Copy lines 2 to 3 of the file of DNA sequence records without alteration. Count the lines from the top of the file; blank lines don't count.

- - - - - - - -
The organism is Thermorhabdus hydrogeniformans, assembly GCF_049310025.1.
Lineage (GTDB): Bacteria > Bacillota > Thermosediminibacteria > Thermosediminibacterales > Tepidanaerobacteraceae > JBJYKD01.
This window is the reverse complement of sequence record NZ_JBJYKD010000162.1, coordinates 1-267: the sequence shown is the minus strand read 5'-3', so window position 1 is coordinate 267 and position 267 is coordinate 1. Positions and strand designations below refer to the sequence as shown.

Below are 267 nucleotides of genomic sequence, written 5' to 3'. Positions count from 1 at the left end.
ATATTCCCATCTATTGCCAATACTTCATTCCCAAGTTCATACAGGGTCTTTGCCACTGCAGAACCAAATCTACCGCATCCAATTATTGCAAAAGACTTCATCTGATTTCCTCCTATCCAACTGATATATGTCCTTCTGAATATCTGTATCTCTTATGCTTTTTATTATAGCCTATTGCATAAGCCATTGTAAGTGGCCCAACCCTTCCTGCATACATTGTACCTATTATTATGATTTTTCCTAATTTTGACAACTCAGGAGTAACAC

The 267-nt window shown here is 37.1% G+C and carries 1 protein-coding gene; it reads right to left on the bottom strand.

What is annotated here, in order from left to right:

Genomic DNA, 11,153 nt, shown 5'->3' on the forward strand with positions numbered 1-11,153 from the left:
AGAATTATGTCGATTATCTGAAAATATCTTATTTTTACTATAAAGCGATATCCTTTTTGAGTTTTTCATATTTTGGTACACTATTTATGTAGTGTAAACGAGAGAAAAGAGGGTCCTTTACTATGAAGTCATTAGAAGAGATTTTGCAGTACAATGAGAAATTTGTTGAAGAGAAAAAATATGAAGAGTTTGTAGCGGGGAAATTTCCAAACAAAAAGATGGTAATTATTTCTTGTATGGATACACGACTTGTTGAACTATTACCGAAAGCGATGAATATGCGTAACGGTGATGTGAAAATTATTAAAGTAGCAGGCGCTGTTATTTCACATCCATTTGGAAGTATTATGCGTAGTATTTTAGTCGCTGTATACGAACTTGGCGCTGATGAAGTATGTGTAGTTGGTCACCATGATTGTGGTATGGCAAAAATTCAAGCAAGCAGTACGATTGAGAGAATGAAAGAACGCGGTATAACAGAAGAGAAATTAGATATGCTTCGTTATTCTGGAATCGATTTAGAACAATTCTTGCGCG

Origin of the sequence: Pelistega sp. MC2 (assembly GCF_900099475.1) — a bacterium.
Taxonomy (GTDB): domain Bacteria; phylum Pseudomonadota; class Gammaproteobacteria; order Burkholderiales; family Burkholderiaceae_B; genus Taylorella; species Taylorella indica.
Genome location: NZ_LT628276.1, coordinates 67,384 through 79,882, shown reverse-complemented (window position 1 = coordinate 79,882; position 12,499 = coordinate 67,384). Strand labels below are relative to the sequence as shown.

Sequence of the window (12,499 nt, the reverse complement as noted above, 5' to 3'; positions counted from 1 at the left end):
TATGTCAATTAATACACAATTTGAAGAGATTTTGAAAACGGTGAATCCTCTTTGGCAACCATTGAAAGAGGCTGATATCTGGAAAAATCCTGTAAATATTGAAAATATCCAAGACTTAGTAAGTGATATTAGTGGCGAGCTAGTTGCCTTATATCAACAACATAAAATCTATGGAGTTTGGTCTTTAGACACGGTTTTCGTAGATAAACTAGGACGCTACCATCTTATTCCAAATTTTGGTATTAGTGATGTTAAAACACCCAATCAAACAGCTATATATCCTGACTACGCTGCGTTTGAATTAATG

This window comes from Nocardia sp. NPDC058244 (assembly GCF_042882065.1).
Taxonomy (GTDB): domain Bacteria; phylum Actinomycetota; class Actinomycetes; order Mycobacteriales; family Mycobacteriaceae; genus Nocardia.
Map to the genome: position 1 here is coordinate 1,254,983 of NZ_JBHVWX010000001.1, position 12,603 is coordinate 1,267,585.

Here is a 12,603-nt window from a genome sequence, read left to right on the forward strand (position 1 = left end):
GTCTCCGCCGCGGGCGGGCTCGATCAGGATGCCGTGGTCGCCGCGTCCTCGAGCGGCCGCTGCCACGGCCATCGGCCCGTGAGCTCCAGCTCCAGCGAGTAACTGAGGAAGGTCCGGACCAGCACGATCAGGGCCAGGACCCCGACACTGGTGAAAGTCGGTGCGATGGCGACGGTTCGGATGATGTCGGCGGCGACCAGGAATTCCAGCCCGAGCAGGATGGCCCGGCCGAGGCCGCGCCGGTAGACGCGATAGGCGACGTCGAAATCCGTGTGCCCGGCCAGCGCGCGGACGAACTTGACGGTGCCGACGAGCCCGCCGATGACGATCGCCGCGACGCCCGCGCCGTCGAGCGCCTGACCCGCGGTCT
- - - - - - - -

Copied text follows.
Lineage (GTDB): Bacteria > Bacillota > Thermosediminibacteria > Thermosediminibacterales > Tepidanaerobacteraceae > JBJYKD01.
This window is the reverse complement of sequence record NZ_JBJYKD010000162.1, coordinates 1-267: the sequence shown is the minus strand read 5'-3', so window position 1 is coordinate 267 and position 267 is coordinate 1. Positions and strand designations below refer to the sequence as shown.